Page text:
Obama’s trip takes place when the Chinese-Japanese relations have been tensed; Japan and the Republic of Korea are on disputes over sea and islands sovereignty; and the Democratic People's Republic of Korea has continuously test fired missiles in retaliation to the joint military drills between the US and the Republic of Korea.
In addition, the Ukrainian crisis, the Israeli-Palestinian peace talks, and the Syrian civil war have distracted the US’ policy towards Asia.
Confirming the US’s rebalancing to Asia-Pacific strategy
Prior to the trip, Senior Director for Asian Affairs of the National Security Council Evan Medeiros confirmed the US full commitments to Asia-Pacific. He said it’s not for political purposes but the protection of the US’ economic and defense interests in this region. Obama has busy working schedules in 4 Asian countries, particularly in its two strategic partners of Japan and the RoK.
Japan is the first stop of Obama’s tour. He is scheduled to attend a banquet hosted by Japanese Emperor Akihito and visit Meiji temple in Tokyo. He is due to hold talks with Prime Minister Shinzo Abe on measures to reinforce their strategic relations, security partnership, and trade activities including the negotiation of the Trans-Pacific Partnership (TPP) agreement.
In a press conference prior to the visit on April 21, Deputy National Security Advisor Ben Rhodes said the US-Japan alliance is a carved stone in Washington’s Asia strategy and the US commits to foster the relationship.
In Seoul, Obama will meet with his counterpart Park Geun-hye on how to enhance the bilateral alliance and the latest developments on the Korean peninsula. They will also discuss territorial disputes in Asia including in the South China Sea and the East Sea and the US’ assistance for the RoK in the Sewol ferry capsize.
During his two-day visit to Malaysia, Obama will discuss with the host the TPP negotiations, security and defense cooperation, marine security, and the East Sea disputes.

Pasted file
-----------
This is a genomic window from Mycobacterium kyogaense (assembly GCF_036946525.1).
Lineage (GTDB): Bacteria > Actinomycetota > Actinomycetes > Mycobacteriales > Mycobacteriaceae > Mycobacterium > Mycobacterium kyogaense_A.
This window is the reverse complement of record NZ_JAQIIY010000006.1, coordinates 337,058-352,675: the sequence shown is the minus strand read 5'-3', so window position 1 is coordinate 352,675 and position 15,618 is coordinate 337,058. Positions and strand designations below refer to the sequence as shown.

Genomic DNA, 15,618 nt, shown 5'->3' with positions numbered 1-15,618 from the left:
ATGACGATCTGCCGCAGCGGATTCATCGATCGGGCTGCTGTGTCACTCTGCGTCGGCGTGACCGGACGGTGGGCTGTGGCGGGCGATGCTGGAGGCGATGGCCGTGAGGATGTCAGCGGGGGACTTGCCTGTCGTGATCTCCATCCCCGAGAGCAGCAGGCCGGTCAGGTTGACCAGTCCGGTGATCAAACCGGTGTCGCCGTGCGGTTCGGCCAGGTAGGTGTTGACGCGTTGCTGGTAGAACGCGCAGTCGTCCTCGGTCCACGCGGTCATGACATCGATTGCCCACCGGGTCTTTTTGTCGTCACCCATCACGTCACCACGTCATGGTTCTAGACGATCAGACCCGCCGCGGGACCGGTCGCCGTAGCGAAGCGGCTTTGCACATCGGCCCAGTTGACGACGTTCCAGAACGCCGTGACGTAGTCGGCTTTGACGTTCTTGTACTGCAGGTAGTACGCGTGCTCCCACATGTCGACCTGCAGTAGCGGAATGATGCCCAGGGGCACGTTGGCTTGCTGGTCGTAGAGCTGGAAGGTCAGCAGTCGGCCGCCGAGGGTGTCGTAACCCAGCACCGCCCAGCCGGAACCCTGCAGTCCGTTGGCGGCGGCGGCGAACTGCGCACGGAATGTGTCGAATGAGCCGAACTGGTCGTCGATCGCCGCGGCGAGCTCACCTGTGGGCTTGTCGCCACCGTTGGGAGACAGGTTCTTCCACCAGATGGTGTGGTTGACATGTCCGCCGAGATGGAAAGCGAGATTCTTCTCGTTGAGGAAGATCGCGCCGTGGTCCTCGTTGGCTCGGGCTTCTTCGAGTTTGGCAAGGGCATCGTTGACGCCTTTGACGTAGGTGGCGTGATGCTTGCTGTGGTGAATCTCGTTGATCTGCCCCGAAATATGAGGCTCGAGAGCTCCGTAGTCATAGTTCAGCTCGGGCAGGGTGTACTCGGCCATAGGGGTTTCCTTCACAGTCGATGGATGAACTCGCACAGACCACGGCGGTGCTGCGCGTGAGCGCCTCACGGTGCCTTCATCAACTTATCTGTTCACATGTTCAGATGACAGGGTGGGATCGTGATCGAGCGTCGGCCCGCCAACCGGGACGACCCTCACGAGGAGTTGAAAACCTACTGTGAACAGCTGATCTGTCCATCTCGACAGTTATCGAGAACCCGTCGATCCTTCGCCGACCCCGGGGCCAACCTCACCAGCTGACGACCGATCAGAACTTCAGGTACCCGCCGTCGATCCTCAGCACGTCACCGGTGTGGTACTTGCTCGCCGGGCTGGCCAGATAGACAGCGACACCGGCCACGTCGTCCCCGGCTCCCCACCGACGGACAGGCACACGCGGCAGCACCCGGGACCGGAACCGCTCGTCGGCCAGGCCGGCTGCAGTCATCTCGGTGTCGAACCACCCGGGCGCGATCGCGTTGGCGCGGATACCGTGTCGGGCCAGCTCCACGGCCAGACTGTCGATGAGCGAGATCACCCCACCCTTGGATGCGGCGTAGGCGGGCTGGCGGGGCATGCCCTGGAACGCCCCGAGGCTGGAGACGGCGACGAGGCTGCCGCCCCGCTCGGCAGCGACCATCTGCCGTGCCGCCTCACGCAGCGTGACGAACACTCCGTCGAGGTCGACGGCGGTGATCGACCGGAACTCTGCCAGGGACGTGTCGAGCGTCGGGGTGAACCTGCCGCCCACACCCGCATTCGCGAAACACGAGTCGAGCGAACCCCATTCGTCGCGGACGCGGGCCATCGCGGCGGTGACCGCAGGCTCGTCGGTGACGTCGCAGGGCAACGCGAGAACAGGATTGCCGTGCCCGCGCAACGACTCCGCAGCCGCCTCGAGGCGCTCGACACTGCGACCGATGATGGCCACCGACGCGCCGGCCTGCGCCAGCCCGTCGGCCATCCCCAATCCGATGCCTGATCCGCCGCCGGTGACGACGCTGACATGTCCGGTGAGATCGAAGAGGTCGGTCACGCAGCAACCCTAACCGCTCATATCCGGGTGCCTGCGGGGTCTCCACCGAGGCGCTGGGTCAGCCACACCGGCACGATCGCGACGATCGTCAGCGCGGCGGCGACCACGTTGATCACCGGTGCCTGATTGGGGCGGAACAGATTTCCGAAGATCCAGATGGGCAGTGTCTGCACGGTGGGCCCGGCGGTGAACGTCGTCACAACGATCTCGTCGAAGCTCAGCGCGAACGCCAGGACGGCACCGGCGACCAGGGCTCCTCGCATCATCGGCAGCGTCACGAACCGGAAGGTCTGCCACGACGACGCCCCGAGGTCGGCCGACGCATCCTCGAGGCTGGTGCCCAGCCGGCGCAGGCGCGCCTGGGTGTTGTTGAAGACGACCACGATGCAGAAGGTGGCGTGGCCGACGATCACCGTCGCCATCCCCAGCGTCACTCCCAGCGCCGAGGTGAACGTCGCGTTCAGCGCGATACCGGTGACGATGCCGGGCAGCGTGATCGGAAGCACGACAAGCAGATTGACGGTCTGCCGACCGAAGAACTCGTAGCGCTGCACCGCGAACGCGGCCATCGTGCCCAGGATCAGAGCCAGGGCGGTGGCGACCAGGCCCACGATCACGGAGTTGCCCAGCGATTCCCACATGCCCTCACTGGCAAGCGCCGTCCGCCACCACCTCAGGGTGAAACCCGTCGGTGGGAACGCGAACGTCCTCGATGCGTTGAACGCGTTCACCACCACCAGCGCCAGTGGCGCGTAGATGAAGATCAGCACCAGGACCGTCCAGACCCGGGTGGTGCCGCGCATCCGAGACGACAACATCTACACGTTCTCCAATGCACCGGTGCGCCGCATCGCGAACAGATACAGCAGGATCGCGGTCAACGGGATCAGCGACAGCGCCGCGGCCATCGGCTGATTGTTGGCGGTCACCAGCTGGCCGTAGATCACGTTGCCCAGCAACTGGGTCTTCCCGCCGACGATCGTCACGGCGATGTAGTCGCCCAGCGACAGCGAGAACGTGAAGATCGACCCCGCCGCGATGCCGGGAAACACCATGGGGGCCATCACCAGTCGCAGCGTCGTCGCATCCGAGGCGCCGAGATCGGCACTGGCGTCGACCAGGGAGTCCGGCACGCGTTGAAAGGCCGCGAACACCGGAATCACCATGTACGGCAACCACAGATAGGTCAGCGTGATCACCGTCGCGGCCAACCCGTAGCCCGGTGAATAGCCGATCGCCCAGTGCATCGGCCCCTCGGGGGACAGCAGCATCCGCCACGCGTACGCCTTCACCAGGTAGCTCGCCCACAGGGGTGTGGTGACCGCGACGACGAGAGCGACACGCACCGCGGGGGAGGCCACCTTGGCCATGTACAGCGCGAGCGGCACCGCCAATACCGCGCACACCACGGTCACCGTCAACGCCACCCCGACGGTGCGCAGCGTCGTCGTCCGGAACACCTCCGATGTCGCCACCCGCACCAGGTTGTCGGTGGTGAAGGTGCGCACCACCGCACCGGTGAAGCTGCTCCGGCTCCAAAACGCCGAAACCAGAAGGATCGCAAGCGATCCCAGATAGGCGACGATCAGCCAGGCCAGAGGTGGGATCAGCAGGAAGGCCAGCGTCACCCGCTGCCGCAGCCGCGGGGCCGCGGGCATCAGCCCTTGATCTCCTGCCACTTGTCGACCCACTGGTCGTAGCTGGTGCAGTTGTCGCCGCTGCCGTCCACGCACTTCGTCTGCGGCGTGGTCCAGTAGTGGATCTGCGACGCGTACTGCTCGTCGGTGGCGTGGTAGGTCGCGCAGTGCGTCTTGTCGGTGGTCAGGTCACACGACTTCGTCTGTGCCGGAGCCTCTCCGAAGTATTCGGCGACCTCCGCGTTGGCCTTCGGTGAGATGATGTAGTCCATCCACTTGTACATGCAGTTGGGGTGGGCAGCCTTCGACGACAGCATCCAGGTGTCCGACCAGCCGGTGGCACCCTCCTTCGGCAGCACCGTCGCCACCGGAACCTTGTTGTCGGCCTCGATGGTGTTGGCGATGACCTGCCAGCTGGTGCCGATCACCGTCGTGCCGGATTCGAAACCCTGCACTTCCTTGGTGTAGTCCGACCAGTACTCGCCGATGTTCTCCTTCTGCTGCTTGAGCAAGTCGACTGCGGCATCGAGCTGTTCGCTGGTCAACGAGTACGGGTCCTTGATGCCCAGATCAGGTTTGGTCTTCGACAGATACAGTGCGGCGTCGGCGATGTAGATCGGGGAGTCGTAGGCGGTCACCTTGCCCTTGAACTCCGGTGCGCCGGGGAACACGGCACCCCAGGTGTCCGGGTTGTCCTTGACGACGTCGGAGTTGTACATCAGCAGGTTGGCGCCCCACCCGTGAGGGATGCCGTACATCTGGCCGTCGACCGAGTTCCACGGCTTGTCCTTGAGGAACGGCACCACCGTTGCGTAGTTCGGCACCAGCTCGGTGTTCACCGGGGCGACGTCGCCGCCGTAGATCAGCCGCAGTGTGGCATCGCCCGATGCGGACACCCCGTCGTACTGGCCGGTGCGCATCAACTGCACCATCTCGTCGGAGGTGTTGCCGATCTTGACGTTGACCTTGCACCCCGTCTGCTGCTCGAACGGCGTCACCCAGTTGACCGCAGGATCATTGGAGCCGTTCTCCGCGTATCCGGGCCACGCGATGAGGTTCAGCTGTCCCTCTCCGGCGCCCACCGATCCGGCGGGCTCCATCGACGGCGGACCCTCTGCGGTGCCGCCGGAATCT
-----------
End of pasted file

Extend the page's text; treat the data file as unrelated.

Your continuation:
In the Philippines, Obama will repeat the US’ commitments to Manila’s security. NSC Senior Director for Asian Affairs Evan Medeiros said Obama will underscore the Code of Conduct (COC) in the East Sea between ASEAN and China as an important mechanism in handling disputes in the region. The US will focus on the need to push ahead the building of the COC to create a positive and constructive framework to manage territorial disputes.
During this Asian tour, Obama will have to strengthen its mediate role in the RoK-Japan relations which has worsened due to territorial disputes and Japanese officials’ visits to Yasukuni shrine. Tension between its alliances is considered the most concern in Washington’s policy towards Asia.
Persuading countries including Japan and Malaysia to conclude the TPP negotiations is a highlight in Obama’s agenda. The US-Japan ministerial level negotiation on the TPP failed has put more pressure on Obama’s trip. The US and Japan have obtained certain progress in the TPP negotiation but they remain apart in beef, pork, and dairy products tariffs.
The Democratic People’s Republic of Korea’s strong reaction is another impact on Obama’s trip. DPRK’s Foreign Ministry said in a statement on April 21 that Obama’s visits have obstructed the 6-party talks on denuclearization of the Korean peninsula and incited an armed race in Asia-Pacific. Seoul has threatened to double its protection measures and warned the US to reconsider its possible provocative activities to Pyongyang before it’s too late.